Assam voted hard this election season, with a turnout of 82.2% in the first phase and 87.03% in the second phase on April 11. These are record figures. The Lok Sabha elections of 2014, where voter turnout touched 79.24%, were the highest before this. In the assembly elections of 2011, the state had notched up 75.92%. Which means there has been a significant increase in participation this time.
The Election Commission took some of the credit, saying people were mobilised by their Systematic Voters’ Education and Electoral Participation programme. But the Congress and the Bharatiya Janata Party divined other reasons. While the Congress saw it as an affirmation of 15 years of government, the BJP read it as a vote for change.
There is little evidence to show that a higher turnout is linked to a change in government, and reading the tea leaves can be left for another day. The riddle of the turnouts, however, yields two interesting observations. First, political commentators are of the opinion that a polarising campaign, fought on the issues of sub-nationalism, citizenship and migration, drove people to the polling booths. Second, before this year, the highest turnout for an assembly poll in Assam was in 1985. Those elections, which saw a political reconfiguration of Assam, notched up a voter turnout of more than 79%.
Polarisation came in different guises this poll season. In a region where politics is arranged around ethnic and linguistic faultlines, rather than caste and religion, observers noted the rise of good old mainstream Hindutva in certain pockets. Assam recorded 70 incidents of low-key communal conflict in 2015, up from 17 in 2011. Incidents of beef being thrown into temples led to simmering tensions between communities. Bruised by the experience of Bihar, however, the BJP chose not to make beef politics an explicit part of its campaign discourse.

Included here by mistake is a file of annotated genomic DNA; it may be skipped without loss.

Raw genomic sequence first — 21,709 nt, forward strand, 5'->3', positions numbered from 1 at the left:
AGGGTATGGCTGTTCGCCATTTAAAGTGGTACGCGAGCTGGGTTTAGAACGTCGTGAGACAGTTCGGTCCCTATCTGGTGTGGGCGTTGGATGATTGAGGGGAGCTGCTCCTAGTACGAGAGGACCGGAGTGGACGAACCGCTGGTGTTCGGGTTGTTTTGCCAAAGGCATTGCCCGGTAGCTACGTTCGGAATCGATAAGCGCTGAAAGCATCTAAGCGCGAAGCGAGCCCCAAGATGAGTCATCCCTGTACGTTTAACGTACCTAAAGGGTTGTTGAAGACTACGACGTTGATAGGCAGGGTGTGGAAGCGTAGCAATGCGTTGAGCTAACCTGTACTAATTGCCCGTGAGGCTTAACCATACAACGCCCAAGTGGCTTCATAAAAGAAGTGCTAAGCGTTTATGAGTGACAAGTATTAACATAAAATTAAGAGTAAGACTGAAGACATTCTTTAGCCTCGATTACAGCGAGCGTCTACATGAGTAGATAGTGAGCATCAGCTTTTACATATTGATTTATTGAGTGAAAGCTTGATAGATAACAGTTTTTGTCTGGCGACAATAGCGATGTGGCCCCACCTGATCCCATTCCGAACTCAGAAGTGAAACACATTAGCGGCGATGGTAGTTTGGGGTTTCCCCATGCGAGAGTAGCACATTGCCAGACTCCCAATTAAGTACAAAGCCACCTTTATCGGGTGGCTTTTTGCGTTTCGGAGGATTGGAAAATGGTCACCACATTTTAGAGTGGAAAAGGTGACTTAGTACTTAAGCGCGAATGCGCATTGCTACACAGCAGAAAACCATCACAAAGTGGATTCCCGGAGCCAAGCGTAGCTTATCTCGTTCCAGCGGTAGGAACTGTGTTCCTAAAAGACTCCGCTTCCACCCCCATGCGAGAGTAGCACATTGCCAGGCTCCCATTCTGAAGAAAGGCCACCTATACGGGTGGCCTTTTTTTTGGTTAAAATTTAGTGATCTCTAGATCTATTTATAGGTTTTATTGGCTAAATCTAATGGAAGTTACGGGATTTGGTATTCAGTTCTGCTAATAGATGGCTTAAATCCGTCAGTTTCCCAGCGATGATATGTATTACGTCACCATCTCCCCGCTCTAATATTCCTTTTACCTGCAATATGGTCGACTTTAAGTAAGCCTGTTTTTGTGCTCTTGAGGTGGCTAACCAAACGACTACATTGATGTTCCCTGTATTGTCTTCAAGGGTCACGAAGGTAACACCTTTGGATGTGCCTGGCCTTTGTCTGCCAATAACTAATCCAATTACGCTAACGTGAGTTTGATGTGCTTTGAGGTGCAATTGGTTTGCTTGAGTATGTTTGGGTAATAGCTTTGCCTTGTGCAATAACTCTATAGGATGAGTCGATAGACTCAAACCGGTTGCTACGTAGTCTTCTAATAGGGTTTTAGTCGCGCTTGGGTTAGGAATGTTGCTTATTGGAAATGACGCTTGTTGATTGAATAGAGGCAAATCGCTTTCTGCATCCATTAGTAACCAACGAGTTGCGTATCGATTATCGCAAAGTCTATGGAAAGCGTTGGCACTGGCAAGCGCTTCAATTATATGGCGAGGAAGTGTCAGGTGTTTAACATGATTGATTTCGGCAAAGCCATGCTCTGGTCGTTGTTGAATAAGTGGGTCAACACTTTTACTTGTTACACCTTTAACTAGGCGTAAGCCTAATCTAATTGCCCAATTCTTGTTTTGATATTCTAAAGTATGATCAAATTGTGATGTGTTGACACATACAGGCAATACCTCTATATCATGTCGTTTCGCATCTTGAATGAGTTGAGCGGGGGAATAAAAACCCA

Instead, it chose to communalise the issue of migration, which has long been a driving factor in Assam’s politics. It started in 2014, when Narendra Modi campaigned in the state, asserting that India was a natural home for Hindu migrants but all Muslim migrants from Bangladesh should be sent back. His government followed it up by simultaneously tweaking passport entry rules to make it easier for Hindu “refugees” to stay on in India and stepping up efforts to fence the international border, presumably to keep Muslim “infiltrators” out. The infiltrator versus refugee distinction continued in these elections, but with a subtle inflection.
In the run up to the polls, the BJP tied up with the Asom Gana Parishad, which defines itself as a secular, regionalist party. But the AGP, which would drive all “outsiders” from the state, had been uneasy with the BJP’s communal rhetoric. Accordingly, the BJP modified its language: it was building a coalition of “indigenous” people against outsiders. But regional pride was blended with the language of religion. Modi, for instance, was in the habit of opening his campaign speeches by invoking the goddess Kamakhya and then following it up with a line from a Bhupen Hazarika song, about how the month of Bohag gave courage to the Assamese people.